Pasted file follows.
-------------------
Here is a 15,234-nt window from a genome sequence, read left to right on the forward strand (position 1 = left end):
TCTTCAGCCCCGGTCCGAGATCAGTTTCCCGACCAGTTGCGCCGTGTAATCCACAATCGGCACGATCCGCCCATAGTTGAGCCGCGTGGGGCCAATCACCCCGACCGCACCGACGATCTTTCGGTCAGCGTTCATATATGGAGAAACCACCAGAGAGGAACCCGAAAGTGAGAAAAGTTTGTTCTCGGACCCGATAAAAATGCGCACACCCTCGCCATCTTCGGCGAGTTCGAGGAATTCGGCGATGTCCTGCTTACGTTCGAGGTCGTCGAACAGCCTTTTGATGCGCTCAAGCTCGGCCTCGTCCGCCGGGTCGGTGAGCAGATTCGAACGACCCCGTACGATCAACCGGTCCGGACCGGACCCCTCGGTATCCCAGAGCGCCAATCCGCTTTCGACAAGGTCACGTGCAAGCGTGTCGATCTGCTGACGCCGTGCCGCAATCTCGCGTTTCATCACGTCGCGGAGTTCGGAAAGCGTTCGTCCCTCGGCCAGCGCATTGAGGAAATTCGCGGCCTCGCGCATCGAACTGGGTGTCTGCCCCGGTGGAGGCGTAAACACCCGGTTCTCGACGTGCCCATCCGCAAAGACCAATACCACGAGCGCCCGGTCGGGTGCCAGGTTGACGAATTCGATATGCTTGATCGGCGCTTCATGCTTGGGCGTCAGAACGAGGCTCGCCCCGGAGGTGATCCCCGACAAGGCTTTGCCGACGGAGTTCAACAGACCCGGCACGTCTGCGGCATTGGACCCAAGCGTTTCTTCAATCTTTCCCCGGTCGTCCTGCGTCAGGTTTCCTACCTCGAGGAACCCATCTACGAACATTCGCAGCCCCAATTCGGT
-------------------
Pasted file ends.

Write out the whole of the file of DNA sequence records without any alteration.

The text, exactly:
Here is a 15,234-nt window from a genome sequence, read left to right on the forward strand (position 1 = left end):
TCTTCAGCCCCGGTCCGAGATCAGTTTCCCGACCAGTTGCGCCGTGTAATCCACAATCGGCACGATCCGCCCATAGTTGAGCCGCGTGGGGCCAATCACCCCGACCGCACCGACGATCTTTCGGTCAGCGTTCATATATGGAGAAACCACCAGAGAGGAACCCGAAAGTGAGAAAAGTTTGTTCTCGGACCCGATAAAAATGCGCACACCCTCGCCATCTTCGGCGAGTTCGAGGAATTCGGCGATGTCCTGCTTACGTTCGAGGTCGTCGAACAGCCTTTTGATGCGCTCAAGCTCGGCCTCGTCCGCCGGGTCGGTGAGCAGATTCGAACGACCCCGTACGATCAACCGGTCCGGACCGGACCCCTCGGTATCCCAGAGCGCCAATCCGCTTTCGACAAGGTCACGTGCAAGCGTGTCGATCTGCTGACGCCGTGCCGCAATCTCGCGTTTCATCACGTCGCGGAGTTCGGAAAGCGTTCGTCCCTCGGCCAGCGCATTGAGGAAATTCGCGGCCTCGCGCATCGAACTGGGTGTCTGCCCCGGTGGAGGCGTAAACACCCGGTTCTCGACGTGCCCATCCGCAAAGACCAATACCACGAGCGCCCGGTCGGGTGCCAGGTTGACGAATTCGATATGCTTGATCGGCGCTTCATGCTTGGGCGTCAGAACGAGGCTCGCCCCGGAGGTGATCCCCGACAAGGCTTTGCCGACGGAGTTCAACAGACCCGGCACGTCTGCGGCATTGGACCCAAGCGTTTCTTCAATCTTTCCCCGGTCGTCCTGCGTCAGGTTTCCTACCTCGAGGAACCCATCTACGAACATTCGCAGCCCCAATTCGGT